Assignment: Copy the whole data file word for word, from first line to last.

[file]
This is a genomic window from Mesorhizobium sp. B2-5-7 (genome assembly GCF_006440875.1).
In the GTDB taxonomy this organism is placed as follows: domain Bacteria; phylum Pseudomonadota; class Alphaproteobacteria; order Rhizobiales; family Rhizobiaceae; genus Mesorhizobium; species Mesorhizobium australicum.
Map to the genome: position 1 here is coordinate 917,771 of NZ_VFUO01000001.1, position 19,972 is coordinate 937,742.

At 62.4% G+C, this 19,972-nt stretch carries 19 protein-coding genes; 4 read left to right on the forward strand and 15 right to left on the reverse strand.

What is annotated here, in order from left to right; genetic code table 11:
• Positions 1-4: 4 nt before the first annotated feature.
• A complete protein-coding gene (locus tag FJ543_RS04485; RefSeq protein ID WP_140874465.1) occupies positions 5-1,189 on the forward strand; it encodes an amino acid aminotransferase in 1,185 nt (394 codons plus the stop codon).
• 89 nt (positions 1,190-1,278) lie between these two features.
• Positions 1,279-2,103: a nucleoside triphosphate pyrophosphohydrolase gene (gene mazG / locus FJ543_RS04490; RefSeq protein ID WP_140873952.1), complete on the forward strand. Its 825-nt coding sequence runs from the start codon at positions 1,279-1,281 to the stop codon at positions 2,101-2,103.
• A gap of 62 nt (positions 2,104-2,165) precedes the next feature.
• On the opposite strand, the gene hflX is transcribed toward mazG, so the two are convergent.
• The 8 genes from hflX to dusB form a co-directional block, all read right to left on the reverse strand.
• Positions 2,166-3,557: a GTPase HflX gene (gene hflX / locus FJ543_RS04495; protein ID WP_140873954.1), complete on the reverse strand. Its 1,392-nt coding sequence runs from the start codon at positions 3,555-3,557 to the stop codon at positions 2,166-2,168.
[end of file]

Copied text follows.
This is a genomic window from Mesorhizobium sp. B2-5-7 (genome assembly GCF_006440875.1).
In the GTDB taxonomy this organism is placed as follows: domain Bacteria; phylum Pseudomonadota; class Alphaproteobacteria; order Rhizobiales; family Rhizobiaceae; genus Mesorhizobium; species Mesorhizobium australicum.
Map to the genome: position 1 here is coordinate 917,771 of NZ_VFUO01000001.1, position 19,972 is coordinate 937,742.

At 62.4% G+C, this 19,972-nt stretch carries 19 protein-coding genes; 4 read left to right on the forward strand and 15 right to left on the reverse strand.

What is annotated here, in order from left to right; genetic code table 11:
• Positions 1-4: 4 nt before the first annotated feature.
• A complete protein-coding gene (locus tag FJ543_RS04485; RefSeq protein ID WP_140874465.1) occupies positions 5-1,189 on the forward strand; it encodes an amino acid aminotransferase in 1,185 nt (394 codons plus the stop codon).
• 89 nt (positions 1,190-1,278) lie between these two features.
• Positions 1,279-2,103: a nucleoside triphosphate pyrophosphohydrolase gene (gene mazG / locus FJ543_RS04490; RefSeq protein ID WP_140873952.1), complete on the forward strand. Its 825-nt coding sequence runs from the start codon at positions 1,279-1,281 to the stop codon at positions 2,101-2,103.
• A gap of 62 nt (positions 2,104-2,165) precedes the next feature.
• On the opposite strand, the gene hflX is transcribed toward mazG, so the two are convergent.
• The 8 genes from hflX to dusB form a co-directional block, all read right to left on the reverse strand.
• Positions 2,166-3,557: a GTPase HflX gene (gene hflX / locus FJ543_RS04495; protein ID WP_140873954.1), complete on the reverse strand. Its 1,392-nt coding sequence runs from the start codon at positions 3,555-3,557 to the stop codon at positions 2,166-2,168.